View League statistics of the current season in a large section of the platform (web version)

Craving for a League Hall of Fame!

One of the greatest urge for users, right after we delivered the essential core features, was to have an Hall of Fame for their Leagues for each season they played fantasy football. They wanted to have leaderboards for competitions along with statistics related to the game season. The main challenge, here, was the display of those data for the past two seasons, saved in a raw format on our databases as well along with the future ones for making the system automatically generate the seasonal Hall of Fame, while also granting the administrators to manually insert data for those season we didn't have any saved record. This feature was so appreciated and it was amazing how carefully administrators filled in all the data related to each season of their League life, starting from when it still was a paper-and-pen game. Keeping the action flow for this feature simple was one of the most challenging thing to manage.

Enjoy the League Hall of Fame for each season, with leaderboards and statistics (app version)

What's going on? What did I miss?

This one was a brand new feature on the platform. It was never developed in the previous versions. One of the biggest pain-points of this game was the lack of visibility of what was going on during the game process, which operations were performed by administrators, which were the main events and announcement in the game. Users needed to open the application or browse to the website to check if they were still on time for posting their line-up or to see if they won an auction for a new player, for example. A huge work to make this information visible in their proper context was made (it was a terrible fault in the previous versions of the platform), and also a notification center was designed to make the platform more lively. A very thorough and expert work was performed by our devOp engineer to make this expensive feature cost-effectives for the business owners.

Notifications and reminder about events from platform and administrator's actions at a glance in the notification center (web version)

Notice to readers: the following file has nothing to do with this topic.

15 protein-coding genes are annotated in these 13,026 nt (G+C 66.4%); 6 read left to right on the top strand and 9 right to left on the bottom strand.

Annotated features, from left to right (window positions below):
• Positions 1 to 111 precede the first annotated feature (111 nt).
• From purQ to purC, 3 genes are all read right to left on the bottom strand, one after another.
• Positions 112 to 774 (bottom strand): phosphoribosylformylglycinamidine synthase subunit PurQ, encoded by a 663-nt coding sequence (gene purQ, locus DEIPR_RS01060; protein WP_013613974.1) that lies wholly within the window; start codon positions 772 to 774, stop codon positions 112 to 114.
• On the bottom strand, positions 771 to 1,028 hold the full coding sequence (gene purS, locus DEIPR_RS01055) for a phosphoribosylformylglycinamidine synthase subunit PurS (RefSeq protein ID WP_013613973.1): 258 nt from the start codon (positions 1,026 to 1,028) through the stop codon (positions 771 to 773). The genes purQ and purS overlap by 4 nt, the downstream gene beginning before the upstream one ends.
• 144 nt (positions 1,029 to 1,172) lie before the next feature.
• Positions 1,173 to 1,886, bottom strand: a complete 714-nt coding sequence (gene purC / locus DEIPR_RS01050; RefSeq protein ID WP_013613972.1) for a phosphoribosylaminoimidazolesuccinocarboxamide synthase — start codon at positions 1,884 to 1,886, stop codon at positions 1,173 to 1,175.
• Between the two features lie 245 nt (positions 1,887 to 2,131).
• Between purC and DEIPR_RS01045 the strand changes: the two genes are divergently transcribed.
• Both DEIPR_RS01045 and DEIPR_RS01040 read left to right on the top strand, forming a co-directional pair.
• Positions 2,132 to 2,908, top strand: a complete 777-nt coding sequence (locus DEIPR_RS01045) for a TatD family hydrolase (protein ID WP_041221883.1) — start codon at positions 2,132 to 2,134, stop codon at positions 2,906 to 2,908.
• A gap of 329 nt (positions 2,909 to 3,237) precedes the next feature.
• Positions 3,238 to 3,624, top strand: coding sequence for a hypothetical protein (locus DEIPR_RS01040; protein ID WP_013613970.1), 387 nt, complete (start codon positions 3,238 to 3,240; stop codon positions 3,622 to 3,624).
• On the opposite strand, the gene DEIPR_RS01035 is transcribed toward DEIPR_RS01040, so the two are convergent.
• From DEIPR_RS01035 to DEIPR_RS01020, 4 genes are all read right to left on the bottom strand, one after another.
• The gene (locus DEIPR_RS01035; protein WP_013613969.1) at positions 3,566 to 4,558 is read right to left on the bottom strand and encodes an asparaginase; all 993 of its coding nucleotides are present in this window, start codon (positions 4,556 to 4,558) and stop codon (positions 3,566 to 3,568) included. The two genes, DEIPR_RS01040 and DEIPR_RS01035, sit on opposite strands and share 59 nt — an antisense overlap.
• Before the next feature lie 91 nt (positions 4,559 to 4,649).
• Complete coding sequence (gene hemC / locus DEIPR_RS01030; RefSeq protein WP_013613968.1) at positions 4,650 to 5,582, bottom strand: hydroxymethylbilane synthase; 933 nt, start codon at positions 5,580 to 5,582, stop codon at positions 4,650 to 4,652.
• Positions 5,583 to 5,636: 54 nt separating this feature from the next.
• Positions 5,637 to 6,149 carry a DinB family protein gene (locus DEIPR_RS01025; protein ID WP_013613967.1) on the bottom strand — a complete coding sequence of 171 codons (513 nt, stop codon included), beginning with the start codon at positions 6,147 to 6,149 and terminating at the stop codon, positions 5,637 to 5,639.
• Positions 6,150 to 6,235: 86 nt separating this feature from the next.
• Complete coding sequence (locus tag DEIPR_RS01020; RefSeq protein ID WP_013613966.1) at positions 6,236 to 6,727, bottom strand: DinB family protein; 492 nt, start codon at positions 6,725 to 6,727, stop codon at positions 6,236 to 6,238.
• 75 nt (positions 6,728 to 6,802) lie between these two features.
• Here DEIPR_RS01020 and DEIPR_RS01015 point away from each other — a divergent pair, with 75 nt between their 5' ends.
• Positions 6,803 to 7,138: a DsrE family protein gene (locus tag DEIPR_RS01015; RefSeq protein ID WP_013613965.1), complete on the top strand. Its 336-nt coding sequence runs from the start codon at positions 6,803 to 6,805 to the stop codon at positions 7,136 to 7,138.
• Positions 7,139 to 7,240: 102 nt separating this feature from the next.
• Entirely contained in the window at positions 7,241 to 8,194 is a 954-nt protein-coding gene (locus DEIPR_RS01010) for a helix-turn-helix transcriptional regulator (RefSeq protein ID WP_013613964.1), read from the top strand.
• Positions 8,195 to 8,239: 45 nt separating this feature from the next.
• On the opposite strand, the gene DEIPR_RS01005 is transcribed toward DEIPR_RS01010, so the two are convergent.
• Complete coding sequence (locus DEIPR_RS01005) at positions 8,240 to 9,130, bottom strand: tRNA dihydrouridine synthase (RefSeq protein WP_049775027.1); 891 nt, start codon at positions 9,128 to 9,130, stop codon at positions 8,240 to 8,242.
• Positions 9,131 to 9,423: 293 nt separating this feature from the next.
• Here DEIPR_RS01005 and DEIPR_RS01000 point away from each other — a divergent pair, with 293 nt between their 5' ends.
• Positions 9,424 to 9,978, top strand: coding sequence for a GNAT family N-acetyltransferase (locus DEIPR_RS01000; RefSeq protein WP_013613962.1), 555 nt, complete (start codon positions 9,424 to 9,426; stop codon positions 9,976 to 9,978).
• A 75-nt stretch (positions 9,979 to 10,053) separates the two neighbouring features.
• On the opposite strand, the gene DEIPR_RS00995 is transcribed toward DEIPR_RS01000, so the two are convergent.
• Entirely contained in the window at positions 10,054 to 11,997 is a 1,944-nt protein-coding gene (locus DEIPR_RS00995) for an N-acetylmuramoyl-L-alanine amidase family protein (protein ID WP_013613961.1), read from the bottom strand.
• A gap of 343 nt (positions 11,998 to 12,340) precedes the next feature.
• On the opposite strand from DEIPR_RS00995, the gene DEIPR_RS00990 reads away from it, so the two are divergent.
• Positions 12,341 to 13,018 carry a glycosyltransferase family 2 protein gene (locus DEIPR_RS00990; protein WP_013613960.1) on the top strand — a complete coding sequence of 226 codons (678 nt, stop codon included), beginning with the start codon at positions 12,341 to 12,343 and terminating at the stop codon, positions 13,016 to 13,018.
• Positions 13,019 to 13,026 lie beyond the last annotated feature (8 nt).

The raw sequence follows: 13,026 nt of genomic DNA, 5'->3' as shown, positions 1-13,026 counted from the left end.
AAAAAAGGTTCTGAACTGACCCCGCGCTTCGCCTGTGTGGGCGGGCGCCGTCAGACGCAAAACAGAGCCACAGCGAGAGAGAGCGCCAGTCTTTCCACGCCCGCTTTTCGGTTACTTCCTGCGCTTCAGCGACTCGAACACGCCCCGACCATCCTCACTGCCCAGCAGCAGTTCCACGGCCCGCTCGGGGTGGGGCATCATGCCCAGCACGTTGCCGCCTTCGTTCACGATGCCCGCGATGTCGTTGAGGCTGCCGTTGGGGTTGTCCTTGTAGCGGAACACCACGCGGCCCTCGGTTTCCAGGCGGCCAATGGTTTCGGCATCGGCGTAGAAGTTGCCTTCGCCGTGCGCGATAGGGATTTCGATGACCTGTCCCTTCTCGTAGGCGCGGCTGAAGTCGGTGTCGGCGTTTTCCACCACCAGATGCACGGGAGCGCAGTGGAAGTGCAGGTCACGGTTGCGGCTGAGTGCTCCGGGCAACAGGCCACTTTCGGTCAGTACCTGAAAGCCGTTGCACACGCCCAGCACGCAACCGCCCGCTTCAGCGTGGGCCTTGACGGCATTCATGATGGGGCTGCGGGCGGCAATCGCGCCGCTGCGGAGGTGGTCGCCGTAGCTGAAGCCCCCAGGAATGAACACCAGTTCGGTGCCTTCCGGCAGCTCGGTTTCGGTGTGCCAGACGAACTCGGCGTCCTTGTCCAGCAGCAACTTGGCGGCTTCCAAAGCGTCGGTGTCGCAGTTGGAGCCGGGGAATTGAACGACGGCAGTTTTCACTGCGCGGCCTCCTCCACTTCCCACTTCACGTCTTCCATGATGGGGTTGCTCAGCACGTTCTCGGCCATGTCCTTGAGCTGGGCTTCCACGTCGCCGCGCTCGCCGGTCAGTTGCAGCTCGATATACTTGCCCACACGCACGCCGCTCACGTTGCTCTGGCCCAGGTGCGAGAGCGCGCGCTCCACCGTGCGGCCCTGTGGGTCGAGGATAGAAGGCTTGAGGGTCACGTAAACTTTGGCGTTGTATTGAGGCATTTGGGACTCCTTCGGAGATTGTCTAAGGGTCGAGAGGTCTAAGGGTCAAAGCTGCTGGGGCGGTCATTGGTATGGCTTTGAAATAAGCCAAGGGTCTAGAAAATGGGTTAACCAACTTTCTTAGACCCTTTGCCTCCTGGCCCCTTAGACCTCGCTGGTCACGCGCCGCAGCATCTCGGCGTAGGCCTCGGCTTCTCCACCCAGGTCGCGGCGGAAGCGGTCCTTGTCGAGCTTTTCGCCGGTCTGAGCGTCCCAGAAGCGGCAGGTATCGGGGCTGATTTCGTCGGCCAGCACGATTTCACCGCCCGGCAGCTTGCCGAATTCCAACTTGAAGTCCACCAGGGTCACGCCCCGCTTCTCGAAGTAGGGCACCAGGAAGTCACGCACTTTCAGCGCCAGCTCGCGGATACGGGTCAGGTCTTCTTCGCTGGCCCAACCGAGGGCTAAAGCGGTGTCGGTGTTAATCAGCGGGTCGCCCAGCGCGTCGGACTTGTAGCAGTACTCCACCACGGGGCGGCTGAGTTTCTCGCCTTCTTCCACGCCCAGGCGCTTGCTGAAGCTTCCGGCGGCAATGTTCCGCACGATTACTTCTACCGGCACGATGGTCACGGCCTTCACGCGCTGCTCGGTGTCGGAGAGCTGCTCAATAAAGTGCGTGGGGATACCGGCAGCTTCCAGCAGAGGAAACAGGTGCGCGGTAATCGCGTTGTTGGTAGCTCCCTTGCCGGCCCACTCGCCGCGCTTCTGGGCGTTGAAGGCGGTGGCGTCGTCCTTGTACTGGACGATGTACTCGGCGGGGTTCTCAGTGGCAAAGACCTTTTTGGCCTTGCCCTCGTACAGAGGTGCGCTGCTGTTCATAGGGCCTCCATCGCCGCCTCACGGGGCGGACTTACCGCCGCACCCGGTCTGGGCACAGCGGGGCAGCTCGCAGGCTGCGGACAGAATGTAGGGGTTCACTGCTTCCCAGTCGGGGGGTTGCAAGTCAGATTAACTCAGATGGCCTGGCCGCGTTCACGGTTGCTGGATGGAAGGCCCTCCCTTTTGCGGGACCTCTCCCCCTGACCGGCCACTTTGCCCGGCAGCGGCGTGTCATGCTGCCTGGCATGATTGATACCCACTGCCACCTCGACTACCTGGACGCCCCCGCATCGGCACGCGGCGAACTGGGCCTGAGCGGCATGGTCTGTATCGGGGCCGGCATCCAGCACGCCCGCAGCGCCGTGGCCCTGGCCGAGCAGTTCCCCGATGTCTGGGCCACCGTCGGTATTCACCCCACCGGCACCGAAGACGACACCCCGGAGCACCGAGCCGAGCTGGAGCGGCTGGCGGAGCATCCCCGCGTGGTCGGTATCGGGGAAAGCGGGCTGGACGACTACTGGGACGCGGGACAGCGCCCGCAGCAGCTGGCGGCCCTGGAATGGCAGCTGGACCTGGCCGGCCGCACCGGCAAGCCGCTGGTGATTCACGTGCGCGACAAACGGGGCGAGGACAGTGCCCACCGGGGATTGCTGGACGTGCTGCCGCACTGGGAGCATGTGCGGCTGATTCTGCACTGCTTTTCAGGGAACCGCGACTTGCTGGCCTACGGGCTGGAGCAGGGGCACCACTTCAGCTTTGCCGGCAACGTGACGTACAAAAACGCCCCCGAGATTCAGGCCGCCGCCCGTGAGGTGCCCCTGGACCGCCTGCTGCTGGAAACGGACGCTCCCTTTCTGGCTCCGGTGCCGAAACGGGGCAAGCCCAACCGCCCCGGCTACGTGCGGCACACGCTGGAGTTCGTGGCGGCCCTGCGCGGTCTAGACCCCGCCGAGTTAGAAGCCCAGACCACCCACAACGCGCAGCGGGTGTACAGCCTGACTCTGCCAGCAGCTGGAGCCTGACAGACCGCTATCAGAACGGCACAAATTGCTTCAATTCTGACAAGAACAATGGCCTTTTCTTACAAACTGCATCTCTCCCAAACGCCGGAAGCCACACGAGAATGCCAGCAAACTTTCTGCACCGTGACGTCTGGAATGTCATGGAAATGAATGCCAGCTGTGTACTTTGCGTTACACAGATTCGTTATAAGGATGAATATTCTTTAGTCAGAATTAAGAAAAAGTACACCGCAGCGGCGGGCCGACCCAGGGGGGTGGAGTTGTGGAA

What if a League administrator cheats?

In the past few years, many users reached out the help-center with requests to investigate if the administrators of their Leagues had cheated, temporary switching some configuration settings or temporary changing their line-ups, prior to the weekly score calculation. To fix this lack in visibility, a very basic list of some administrator's operationa was developed in the previous version of the platform and it was made more complete in the new one, while tracking and showing more administrator's operations. It was a hugely appreciated feature and it also saved the help-center some work!

More transparency with a list of critical administrator's actions to avoid them cheating (app version)

I designed a feature to let the users build their custom team jersey and logo. They could pick a pattern, a primary color, a secondary color and a symbol and, as for logos, they also had the option to upload their own images. The overall UI flow was successfully kept smooth and simple, despite of the large number of operations included in this feature. I also gave user a selection of consistent colors to choose from, to prevent them to use a color-picker and make awkward combinations with weird hues, as learnt from past experiences.


Practice and learnings

I worked at this project as a UX/UI Designer and Team Leader. I went through the whole process from UX research to delivering the pixel perfect design. I also set tasks for the development team, while supervisioning the whole work. I was in charge of the production of both the native apps and the web version of this fantasy football platform.

Are you searching for someone experienced in managing complex projects hands-on? I just covered multiple roles at the same time. It was a tough work but I definitely succeeded throughout. I coped with a large set of scenarios and also technical hurdles. I proved my sense of responsabily and reliability, reaching all the goals that were set from a business perspective, while being respectful of users, only disposing a very small team and having some major business/time constraints.

Does it resonate with your business needs? Just feel free to reach out to discuss about collaborations or any other idea you want to share with me!